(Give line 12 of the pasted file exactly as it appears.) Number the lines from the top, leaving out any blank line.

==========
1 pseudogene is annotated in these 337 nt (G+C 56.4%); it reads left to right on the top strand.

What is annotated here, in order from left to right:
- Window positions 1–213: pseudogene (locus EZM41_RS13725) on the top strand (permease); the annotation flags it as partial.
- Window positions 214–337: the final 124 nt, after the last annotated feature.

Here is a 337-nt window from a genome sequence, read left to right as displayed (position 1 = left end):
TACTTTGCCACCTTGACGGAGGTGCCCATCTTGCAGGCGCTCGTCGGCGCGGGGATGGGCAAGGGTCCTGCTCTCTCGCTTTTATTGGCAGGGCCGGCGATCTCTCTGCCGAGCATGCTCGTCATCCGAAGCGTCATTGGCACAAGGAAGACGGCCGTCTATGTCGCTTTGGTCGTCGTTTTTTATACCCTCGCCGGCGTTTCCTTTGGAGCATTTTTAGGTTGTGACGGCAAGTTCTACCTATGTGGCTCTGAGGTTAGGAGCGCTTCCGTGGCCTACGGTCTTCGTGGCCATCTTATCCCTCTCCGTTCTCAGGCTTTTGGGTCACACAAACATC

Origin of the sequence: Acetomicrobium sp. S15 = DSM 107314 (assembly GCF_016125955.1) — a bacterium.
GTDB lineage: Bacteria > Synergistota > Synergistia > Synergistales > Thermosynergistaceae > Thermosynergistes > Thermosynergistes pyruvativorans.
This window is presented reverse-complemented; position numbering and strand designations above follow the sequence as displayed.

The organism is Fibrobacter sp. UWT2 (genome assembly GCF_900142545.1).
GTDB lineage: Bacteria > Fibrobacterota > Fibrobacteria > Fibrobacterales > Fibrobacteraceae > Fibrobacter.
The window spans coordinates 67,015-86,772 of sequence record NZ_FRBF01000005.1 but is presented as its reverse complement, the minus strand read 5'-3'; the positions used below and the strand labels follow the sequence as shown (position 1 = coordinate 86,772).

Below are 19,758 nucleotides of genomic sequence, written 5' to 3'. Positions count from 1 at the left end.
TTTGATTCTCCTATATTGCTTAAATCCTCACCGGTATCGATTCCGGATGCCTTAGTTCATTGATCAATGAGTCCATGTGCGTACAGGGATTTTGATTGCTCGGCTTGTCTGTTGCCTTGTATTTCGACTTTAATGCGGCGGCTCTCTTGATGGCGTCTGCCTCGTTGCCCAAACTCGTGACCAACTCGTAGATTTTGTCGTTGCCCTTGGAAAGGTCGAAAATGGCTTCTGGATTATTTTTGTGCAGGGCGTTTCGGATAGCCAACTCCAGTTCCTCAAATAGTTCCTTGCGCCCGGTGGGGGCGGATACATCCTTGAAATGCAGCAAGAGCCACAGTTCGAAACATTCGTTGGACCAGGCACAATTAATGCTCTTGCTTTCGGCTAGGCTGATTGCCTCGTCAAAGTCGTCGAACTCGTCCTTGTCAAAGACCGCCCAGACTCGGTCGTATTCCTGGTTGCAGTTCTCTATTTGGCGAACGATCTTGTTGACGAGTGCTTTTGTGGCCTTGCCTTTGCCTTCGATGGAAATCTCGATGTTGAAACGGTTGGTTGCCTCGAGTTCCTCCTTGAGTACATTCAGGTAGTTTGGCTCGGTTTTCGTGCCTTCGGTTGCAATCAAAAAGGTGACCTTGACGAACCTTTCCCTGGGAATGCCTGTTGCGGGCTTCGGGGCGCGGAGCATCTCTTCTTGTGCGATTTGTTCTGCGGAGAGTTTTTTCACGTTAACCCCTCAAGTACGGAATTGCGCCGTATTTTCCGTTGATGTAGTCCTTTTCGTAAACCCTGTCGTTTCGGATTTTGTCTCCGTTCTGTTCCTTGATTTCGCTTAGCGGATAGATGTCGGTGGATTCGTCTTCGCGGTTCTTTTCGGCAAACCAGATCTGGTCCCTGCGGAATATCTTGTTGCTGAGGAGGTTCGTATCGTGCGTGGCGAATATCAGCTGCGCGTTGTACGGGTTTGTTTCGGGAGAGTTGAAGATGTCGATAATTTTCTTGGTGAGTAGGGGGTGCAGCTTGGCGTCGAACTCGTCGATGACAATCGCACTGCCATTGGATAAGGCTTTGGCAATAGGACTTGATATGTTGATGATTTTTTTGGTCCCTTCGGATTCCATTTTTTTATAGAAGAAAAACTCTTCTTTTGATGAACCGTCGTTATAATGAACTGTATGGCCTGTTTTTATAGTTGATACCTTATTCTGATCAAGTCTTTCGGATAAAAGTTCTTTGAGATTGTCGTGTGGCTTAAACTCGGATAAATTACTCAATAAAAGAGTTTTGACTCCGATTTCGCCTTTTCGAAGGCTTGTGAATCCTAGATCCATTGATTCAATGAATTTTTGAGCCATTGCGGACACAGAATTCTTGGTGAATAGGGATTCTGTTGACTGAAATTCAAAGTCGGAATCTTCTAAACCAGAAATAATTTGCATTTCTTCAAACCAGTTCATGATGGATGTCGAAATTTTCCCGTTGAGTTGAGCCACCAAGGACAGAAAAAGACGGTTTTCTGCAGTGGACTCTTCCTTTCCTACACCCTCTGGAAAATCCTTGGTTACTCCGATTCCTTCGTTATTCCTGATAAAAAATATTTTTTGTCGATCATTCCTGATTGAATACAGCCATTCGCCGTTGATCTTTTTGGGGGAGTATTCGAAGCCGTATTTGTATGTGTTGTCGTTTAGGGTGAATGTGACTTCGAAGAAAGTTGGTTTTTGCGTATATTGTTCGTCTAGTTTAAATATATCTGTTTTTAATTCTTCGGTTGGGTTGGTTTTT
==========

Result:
The window spans coordinates 67,015-86,772 of sequence record NZ_FRBF01000005.1 but is presented as its reverse complement, the minus strand read 5'-3'; the positions used below and the strand labels follow the sequence as shown (position 1 = coordinate 86,772).